Cyclic Peptide Inhibitors of Lysine-Specific Demethylase 1- Sickle Cell Disease

Description:

Cyclic Peptide Inhibitors of Lysine-Specific Demethylase 1 (LSD1) for Sickle Cell Disease

 

Technology: Researchers at MUSC have used a ligand-based approach to design and synthesize a series of cyclic peptides that are effective inhibitors of LSD1, and have greater stability to proteolytic degradation than their linear homologues. For example, cyclic peptide 9 inhibits LSD1 in vitro with a Ki value of 385 nM and is significantly more stable than the corresponding linear peptide. The series of peptides are being developing as antitumor agents and to be used as fetal hemoglobin inducers for sickle cell disease (SCD). These cyclic peptides represent important lead structures for the design of peptidomimetic inhibitors of flavin-dependent histone demethylases.

 

These peptides have been shown to possess low cytotoxicity in K562 cells (data not shown), and induce the fetal hemoglobin gene  gamma-globin up to 10-fold, which is 5x greater than the current therapy hydroxyurea.

 

Overview: Sickle cell disease (SCD) is the most common inherited blood disorder in the US.  Affected patients are at risk of multi-system complications, significant morbidity and early mortality. Persons with SCD that have increased % of fetal hemoglobin (HbF) have less pain and fewer episodes of acute chest syndrome along with a decreased risk of mortality.  The only current FDA approved fetal hemoglobin inducer, Hydroxyurea, remains highly underutilized due (in part) to the risk of complications. The discovery of a new fetal hemoglobin stimulator could potentially revolutionize the care of affected patients. Epigenetic modification is one possible mechanism.  Recent studies with the lysine specific demethylase (LSD-1) inhibitors, including tranylcypromine (TCP) show promising results.  Unfortunately, TCP also has effects on monoamine oxidase and thus significant unwanted side effects. Developing a molecule with high specificity for LSD-1, low cross reactivity and negligible toxicity would increase effect and reduce unwanted side effects.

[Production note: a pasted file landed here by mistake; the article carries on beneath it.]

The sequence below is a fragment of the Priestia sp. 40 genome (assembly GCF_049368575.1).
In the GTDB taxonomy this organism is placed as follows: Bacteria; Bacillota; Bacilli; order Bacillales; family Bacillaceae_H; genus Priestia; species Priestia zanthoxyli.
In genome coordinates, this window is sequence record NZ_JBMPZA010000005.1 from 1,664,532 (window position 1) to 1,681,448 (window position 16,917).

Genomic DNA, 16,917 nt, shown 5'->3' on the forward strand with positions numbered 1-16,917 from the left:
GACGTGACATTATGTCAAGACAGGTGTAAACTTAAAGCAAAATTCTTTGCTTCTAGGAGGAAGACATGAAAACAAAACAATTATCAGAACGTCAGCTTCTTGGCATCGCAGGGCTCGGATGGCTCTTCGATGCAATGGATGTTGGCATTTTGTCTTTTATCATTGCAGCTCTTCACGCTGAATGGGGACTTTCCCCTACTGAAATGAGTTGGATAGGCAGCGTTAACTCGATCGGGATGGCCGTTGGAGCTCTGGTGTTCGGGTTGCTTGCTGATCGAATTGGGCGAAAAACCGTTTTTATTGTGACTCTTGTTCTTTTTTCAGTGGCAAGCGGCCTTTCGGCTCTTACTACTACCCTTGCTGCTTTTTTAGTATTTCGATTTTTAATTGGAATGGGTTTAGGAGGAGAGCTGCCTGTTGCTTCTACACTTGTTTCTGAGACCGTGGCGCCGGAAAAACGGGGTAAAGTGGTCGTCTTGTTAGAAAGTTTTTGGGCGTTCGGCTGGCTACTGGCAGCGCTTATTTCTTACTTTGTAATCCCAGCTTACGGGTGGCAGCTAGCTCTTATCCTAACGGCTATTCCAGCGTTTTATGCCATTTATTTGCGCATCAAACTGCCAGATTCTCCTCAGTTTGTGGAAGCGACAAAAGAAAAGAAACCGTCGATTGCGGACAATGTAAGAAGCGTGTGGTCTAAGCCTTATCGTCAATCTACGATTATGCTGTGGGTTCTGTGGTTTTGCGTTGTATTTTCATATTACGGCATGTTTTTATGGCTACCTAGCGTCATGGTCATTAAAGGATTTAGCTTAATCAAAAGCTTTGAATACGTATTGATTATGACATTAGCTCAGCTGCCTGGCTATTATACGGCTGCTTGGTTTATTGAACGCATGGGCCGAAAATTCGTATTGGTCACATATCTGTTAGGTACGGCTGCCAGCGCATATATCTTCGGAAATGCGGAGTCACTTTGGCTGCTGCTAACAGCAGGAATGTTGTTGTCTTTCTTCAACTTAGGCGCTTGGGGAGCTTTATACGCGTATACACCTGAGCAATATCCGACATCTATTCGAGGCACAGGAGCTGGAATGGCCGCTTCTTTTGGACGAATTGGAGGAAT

Applications: Therapeutic agents for various cancers as well as diabetes, cardiovascular diseases, and neurological disorders.

Advantages:  Greater stability against proteolytic degradation than linear homologues of LSD1 inhibitors, and increased specificity for LSD1, which could reduce off-target effects. Also, these compounds are reversible, non-covalent inhibitors that do not depend on bioactivation, as do tranylcypromine-based inhibitors currently in clinical trials.

Key Words: Cancer, epigenetics, LSD1, peptide inhibitors, peptidomimetics, tumor suppressor genes, DNA, histones

 

Publications: Kumarasinghe, Isuru R., and Patrick M. Woster. "Synthesis and Evaluation of Novel Cyclic Peptide Inhibitors of Lysine-Specific Demethylase 1." ACS Medicinal Chemistry Letters (2013).

Inventors: Patrick M. Woster & Isuru Kumarasinge

Patent Status:       US Patent 9,186,391

MUSC-FRD Technology ID:       P1410a

 

Patent Information:
Category(s):
Therapeutic
For Information, Contact:
Scott Davis
Sr Licensing Manager
MUSC Foundation for Research Development
843-876-1900
davissco@musc.edu
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